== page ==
The Cybersecurity 202: Democrats promise their control of House means cybersecurity policy changes - Adaptus
cybersecurity policy

The election just ended, but Democrats are already promising that their control of the House of Representatives will bring some serious changes to cybersecurity policy.

Democrats have been critical of the Trump administration’s approach to cybersecurity over the past two years, from the president’s decision to eliminate the job of national cybersecurity coordinator to his inconsistent position on Russian interference in the 2016 elections. They’ve pressed Republicans to make serious improvements in election security, develop a solid deterrence strategy for cyberspace, and more.

When Democrats take control of the House in January,  they’ll have more power to shape the agenda in Washington. While cybersecurity is not always the flashiest talking point during an election, lawmakers positioning themselves for potential committee chairmanships in the next Congress are planning to dig deep on cybersecurity issues in the new year.

A spokesman for Rep. Bennie Thompson (Miss.), the top Democrat on the House Homeland Security Committee, said in an email that election security, the lack of cybersecurity leadership from the White House and supply chain security are top-of-mind.

Democrats plan to focus on these issues as part of a larger strategy of “rigorous oversight” of the Trump administration in the next Congress, the spokesman said. As my colleagues Karoun Demirjian, Tom Hamburger and Gabriel Pogrund reported, Democrats are prepared to open multiple investigations against Trump next year — including an examination of the president’s ties to Russia. (President Trump promised “a warlike posture” if that happens and said any efforts to investigate him would jeopardize bipartisan deals.)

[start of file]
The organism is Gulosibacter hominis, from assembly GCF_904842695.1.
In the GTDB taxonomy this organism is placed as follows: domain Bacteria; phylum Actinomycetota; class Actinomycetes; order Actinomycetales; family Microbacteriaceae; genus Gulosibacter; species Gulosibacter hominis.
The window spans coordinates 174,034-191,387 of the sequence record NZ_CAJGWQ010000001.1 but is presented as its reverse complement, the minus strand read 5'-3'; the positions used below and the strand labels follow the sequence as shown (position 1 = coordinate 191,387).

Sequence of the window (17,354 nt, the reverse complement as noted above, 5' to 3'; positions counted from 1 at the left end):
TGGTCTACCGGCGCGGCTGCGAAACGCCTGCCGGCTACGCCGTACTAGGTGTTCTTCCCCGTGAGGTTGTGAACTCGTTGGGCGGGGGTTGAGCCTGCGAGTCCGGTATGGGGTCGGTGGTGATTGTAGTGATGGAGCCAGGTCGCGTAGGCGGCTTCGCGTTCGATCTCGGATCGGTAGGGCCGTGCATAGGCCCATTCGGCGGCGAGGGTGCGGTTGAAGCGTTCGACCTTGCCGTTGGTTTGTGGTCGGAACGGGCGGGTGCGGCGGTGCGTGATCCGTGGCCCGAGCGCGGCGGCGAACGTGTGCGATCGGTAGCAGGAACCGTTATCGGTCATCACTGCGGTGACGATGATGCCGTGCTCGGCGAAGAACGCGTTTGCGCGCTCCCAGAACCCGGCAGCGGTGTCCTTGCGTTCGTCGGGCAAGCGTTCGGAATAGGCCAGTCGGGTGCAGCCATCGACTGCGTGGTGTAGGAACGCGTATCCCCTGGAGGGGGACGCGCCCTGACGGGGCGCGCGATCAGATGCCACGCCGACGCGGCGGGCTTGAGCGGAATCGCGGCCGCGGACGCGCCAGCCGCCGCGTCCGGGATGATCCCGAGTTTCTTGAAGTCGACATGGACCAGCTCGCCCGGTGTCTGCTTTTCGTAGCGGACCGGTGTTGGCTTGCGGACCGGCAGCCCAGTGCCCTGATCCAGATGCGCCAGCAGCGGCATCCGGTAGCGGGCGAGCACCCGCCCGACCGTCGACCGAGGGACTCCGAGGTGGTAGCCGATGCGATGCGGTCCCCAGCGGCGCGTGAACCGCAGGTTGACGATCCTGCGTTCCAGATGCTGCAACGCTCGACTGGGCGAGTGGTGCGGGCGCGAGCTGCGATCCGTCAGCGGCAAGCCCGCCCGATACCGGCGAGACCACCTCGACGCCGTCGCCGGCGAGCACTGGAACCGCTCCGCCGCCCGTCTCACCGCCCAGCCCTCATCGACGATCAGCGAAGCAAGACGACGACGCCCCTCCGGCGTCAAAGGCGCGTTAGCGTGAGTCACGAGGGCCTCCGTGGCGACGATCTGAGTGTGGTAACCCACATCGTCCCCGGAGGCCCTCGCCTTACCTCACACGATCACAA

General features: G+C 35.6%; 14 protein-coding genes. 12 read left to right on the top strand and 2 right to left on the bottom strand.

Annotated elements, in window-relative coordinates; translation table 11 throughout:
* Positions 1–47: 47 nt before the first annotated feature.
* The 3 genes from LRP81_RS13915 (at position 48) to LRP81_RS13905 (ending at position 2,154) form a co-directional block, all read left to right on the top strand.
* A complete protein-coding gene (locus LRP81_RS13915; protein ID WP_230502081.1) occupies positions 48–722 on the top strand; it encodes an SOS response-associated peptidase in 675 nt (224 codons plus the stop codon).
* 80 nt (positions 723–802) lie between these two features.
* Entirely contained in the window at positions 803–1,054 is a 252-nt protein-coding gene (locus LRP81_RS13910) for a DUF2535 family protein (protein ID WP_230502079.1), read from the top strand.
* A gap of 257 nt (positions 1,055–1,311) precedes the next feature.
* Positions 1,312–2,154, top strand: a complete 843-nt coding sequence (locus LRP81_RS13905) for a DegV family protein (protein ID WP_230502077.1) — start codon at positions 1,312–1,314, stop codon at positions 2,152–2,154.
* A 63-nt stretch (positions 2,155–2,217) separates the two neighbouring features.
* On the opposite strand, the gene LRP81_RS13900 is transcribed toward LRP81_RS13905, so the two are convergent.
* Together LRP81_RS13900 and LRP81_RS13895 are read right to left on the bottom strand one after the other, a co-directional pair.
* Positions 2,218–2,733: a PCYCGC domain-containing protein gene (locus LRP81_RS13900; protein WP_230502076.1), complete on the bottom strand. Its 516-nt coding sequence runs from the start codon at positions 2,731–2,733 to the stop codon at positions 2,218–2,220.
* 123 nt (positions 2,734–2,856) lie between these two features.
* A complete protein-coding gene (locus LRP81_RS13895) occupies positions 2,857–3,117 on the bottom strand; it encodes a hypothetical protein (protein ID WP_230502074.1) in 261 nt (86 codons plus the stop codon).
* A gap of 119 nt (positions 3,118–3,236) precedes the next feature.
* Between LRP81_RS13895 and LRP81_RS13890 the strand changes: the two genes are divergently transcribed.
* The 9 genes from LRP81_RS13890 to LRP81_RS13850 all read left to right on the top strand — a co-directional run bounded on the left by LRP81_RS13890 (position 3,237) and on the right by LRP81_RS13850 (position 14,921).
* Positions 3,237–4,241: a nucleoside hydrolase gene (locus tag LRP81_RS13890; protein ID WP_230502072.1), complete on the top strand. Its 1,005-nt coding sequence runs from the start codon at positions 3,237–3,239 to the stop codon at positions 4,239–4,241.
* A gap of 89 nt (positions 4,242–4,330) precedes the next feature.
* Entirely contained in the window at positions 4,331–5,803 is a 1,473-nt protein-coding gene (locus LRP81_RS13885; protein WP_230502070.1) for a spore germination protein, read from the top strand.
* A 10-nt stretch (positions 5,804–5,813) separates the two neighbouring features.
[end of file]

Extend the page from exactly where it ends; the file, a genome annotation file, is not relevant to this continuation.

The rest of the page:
Thompson’s spokesman accused Republican lawmakers of doing the bare minimum of oversight to “give cover to the Administration.”

“Congress cannot be a rubberstamp for the Administration,” the spokesman said. “We will focus on our diverse homeland security issues but also on defending and protecting our democracy, the rule of law and also on issues affecting people’s lives.”

We can expect that strategy will play out on the following cybersecurity issues that are sure to emerge in the next Congress:

Election security

Democrats have been calling for upgrades to outdated election infrastructure and pushing for a bill that would give states more money to improve aging and insecure systems. We can expect these efforts to continue in the next Congress. In the House, here’s one key player to watch: Rep. Adam B. Schiff (D-Calif.), who is expected to become chairman of the House Intelligence Committee.

As the 2020 election approaches, Schiff will likely intensify previous efforts to improve election security and disinformation.

He’s also been one of the most constant critics of the Republican-led committee’s probe to investigate Russian interference in the 2016 election — and told the Atlantic in an interview published Wednesdaythat he plans to probe several uncomfortable topics for the Trump administration, including Russia.  “The congressman declined to detail the next steps of a possible investigation into Russia’s interference in the 2016 election, but indicated that he sees the work as correcting the failures of the House Intelligence Committee’s earlier Republican-led probe. That inquiry existed alongside investigations by [Robert] Mueller and the Senate Intelligence Committee, and petered out last spring amid partisan acrimony.” The comments in an interview before the election were published the same day that Attorney General Jeff Sessions was fired.